Throughout the history of the brand our friends in Stuttgart have become notorious for releasing ultra-limited edition runs of some of the most iconic models in Porsche history. This infuriates us not only because they are some of the most extraordinarily inaccessible and expensive models produced, but also because they’re simply some of the coolest and most special Porsche products on the market. And the fact that we may never get the chance to drive them let alone see them face to face makes our hearts sink. Fortunately for us here at City Gazettes we’re able to get up close and personal with one of those very special limited edition models. The 964 3.6 Liter Turbo S Flachbau.
The Turbo S Flachbau is a source of controversy to many enthusiasts. Before we delve into that we should probably decipher Porsche-speak and verbiage. Flachbau translates to flat construction or in Porsche language, flat nosed. So in essence the dapper sounding name really is referring to a flat-nosed Porsche 911. In designing the Flachbau what Porsche did was remove the torpedo like headlight cylinders, flatten the hood, and paste two slanted headlamps in place. To some this defiled the Porsche design language of the era and to others it gave wet dreams. Ultimately the design preference comes down to one’s own choosing.
Aside from the aesthetic differences the 964 Turbo S Flachbau was relatively similar to standard models. However that slanted nose makes the Flachbau somewhat of a unicorn in the Porsche world. You see the 964 was sold between 1989 to 1994 with over 62,000 models produced. Of those 62,000 only 76 models worldwide became Flachbau 964’s. That’s about 0.16%. As in with a period in front of the 1. Even more so only about 40 of those flat-nosed 964’s were designated for U.S. markets. Those statistics pretty much make the Flachbau the stuff of legend. To put the rarity of this model into context dollar-wise, Jerry Seinfeld was one of the few and fortunate original owners of a 964 Flachbau and recently auctioned his off. That particular model sold for over $1 Million dollars. This pretty much puts the 964 Flachbau within 918 territory dollar-per-dollar.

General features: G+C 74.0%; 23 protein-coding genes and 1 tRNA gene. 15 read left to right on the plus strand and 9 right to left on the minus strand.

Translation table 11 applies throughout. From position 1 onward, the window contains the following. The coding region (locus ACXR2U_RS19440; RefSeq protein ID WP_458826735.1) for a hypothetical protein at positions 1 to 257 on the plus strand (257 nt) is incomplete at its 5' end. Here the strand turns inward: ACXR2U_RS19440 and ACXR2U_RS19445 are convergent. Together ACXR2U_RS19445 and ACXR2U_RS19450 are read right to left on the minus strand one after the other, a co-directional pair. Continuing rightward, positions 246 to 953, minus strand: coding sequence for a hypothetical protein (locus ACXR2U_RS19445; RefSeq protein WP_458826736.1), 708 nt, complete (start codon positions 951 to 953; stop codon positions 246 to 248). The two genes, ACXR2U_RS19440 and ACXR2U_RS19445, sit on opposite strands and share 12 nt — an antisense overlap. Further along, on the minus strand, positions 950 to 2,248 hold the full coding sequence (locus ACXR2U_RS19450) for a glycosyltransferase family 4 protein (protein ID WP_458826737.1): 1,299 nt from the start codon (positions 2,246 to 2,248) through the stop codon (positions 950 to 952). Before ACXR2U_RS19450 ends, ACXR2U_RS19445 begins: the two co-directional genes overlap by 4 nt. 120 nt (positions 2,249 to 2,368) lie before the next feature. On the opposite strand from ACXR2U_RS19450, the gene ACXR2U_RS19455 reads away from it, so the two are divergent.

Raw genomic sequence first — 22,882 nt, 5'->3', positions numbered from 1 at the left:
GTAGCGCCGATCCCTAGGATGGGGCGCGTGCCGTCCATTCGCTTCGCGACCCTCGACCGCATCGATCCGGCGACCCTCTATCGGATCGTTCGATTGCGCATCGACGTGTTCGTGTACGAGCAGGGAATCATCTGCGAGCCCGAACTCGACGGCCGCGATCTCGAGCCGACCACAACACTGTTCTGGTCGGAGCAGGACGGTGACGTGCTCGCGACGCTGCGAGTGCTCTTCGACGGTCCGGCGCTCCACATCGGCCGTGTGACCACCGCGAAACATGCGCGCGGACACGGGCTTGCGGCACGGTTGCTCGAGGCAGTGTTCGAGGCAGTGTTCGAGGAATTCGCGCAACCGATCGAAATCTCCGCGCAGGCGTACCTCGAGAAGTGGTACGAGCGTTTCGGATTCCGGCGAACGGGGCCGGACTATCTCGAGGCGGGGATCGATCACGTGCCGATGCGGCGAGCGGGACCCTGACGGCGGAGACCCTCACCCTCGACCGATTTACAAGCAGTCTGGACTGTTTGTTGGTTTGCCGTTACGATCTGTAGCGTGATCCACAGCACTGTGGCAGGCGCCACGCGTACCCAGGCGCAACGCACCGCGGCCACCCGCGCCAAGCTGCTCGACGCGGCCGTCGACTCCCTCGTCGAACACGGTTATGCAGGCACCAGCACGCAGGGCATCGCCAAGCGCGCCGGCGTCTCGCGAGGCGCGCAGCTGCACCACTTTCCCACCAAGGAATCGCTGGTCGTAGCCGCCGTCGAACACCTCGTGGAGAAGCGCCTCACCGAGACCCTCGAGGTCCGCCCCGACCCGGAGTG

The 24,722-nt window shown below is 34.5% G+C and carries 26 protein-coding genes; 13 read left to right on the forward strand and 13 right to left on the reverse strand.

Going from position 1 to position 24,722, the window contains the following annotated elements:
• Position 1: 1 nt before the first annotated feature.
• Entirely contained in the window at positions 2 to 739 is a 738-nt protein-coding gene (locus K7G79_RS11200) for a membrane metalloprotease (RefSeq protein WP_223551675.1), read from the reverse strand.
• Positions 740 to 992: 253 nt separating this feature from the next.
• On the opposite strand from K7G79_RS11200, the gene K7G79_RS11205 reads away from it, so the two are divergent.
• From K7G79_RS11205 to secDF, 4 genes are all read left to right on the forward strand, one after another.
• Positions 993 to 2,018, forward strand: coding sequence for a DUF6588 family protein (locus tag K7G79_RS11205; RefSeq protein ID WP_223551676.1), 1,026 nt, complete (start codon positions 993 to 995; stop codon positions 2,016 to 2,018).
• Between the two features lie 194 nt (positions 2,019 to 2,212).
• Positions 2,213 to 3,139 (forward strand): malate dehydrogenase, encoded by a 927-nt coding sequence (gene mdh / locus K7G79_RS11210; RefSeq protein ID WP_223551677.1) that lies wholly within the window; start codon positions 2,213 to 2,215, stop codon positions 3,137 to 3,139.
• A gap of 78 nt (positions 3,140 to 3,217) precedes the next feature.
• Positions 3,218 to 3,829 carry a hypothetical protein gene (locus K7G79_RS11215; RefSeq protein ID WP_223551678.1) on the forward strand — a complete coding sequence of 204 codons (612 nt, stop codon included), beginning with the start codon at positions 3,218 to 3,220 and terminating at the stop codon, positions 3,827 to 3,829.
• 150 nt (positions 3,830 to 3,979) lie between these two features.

This begs the question, how do 76 Porsche 964 Turbo chassis become hand-built, flat-nosed variants of the standard model? Well, as with many other super exclusive Porsche models, they get transferred over to the Porsche Exclusive Department. This is basically where Porsche leadership give their foremost engineers access to the most advanced super-secret Porsche labs available and tell them, “Hey, build an insanely radical Porsche that only a handful of people in the world will be able to buy.” And thus limited edition models like the 964 Flachbau are born.
Without a doubt the flattened nose is cause for controversy and sure it wasn’t the fastest. But, the 964 Turbo S Flachbau is unquestionably the most exclusive Porsche built in its era and perhaps one of the most exclusive Porsche’s ever built period.
Want to experience rare Porsches up close and personal? Check out the inventory at Parkhaus1, maybe you’ll drive one home.